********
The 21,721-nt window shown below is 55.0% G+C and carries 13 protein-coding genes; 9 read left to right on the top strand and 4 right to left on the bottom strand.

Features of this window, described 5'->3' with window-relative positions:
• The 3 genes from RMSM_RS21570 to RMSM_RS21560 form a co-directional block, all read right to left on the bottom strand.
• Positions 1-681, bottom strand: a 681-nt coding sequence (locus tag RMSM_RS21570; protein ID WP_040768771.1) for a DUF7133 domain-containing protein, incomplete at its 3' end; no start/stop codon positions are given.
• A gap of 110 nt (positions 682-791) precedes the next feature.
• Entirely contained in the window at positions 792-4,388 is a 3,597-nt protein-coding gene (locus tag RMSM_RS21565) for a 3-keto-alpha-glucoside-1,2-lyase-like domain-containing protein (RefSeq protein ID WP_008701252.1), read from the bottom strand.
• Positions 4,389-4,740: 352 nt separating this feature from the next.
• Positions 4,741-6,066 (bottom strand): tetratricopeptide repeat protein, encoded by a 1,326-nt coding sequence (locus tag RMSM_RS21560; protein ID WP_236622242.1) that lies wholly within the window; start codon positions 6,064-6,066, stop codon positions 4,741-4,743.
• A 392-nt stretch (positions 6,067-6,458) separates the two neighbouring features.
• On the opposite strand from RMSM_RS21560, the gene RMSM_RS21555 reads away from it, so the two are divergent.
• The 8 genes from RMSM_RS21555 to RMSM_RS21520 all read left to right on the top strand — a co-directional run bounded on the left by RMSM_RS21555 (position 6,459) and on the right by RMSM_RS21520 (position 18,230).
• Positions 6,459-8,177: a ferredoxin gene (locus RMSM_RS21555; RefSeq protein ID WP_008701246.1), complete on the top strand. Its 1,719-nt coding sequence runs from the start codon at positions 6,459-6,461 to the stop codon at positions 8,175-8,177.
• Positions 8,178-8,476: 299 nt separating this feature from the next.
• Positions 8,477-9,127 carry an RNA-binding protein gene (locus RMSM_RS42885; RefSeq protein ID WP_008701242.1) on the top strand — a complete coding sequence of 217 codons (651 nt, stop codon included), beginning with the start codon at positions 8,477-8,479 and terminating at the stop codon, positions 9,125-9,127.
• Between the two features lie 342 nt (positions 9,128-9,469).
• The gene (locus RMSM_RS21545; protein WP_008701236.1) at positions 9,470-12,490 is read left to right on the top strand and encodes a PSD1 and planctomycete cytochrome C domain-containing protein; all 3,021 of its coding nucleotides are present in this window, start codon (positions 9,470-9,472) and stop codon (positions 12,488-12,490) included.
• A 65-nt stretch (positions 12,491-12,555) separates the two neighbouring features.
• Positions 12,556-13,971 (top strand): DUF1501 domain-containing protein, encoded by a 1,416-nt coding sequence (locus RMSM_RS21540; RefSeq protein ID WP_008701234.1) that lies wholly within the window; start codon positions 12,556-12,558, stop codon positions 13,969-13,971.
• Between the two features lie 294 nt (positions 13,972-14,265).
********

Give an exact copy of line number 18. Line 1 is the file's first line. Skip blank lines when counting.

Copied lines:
• Positions 12,556-13,971 (top strand): DUF1501 domain-containing protein, encoded by a 1,416-nt coding sequence (locus RMSM_RS21540; RefSeq protein ID WP_008701234.1) that lies wholly within the window; start codon positions 12,556-12,558, stop codon positions 13,969-13,971.